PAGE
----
Now if we have died with the Messiah, we believe that we will also live with Him, for we know that the Messiah, who was raised from the dead, will never die again; death no longer has mastery over him. For when He died, He died once and for all as far as sin is concerned. But now that He is alive, He lives for God. In the same way, you too must continuously consider yourselves dead as far as sin is concerned, but living for God through the Messiah Jesus. (International Standard Version)

Three times (verses 6:2, 10, 11), Paul uses the term “as far as sin is concerned,” signaling that he understands that, by using the verb apothnesko, he is not referring to biological death. He is referring to another species of death, one related to our separation from sin, not life. We could say he is delineating his use of apothnesko to refer to the specific sort of death he is discussing in the passage.

Romans 6:7, often mishandled by translators, nails down the understanding that Paul uses apothnesko metaphorically: For the person who has died has been freed from sin.” This is the only passage in the Scriptures where some translators render dikaioo with the verb “free[d].” In virtually all other instances where dikaioo appears, translators render it as “justify” (or a similar word).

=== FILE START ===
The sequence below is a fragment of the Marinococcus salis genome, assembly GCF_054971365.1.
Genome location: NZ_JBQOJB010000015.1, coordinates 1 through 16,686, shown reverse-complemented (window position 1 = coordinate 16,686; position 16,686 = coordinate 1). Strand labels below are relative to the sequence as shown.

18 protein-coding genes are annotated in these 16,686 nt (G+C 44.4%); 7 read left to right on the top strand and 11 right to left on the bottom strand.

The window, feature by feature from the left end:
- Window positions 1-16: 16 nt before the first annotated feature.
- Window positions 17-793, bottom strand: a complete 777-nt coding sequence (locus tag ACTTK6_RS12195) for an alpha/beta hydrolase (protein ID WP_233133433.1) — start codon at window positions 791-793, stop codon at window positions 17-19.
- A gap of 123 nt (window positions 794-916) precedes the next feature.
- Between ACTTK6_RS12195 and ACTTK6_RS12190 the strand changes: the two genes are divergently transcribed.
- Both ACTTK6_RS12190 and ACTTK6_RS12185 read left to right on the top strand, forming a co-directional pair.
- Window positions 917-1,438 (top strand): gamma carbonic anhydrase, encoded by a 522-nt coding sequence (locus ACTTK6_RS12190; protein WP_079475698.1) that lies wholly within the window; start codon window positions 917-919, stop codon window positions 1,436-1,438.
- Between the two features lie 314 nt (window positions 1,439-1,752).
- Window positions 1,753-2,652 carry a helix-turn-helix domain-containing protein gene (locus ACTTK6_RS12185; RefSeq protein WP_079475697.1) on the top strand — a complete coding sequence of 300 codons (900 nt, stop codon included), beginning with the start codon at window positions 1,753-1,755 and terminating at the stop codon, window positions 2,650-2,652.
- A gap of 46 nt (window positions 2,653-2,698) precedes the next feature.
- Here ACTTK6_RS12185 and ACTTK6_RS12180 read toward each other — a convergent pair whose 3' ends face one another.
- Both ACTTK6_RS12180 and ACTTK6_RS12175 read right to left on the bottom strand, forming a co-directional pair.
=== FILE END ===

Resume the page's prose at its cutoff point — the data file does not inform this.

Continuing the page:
The Disciples' Literal New Testament properly renders Romans 6:7: “For the one having died has been declared-righteous from sin.” Plainly, Paul is not speaking of biological death, the result of which is not justification, not being declared righteous. The translators of this version recognize that Paul is not referring to biological death but to the death Christians experience at their baptism.

Their cue is verse 3, where Paul rhetorically asks, “Don't we know that all who are 'baptized into Christ Jesus [are] baptized into His death?'” In verse 7, as in all Romans 6, the apostle uses the verb apothnesko to refer to the first part of the act of baptism, the lowering of a person into the water, symbolizing death (that is, a burial).

Clearly, when Paul refers to Christians' being “crucified with” Christ (verse 6), he is neither talking about literal crucifixion nor literal death. Rather, he is talking about death as the first part of the act of baptism, the descent (burial) into the water. Consistently in Romans 6, Paul uses apothnesko (“to die”) in this sense.

Charles Whitaker
Dying—Once in a Lifetime (Part Two)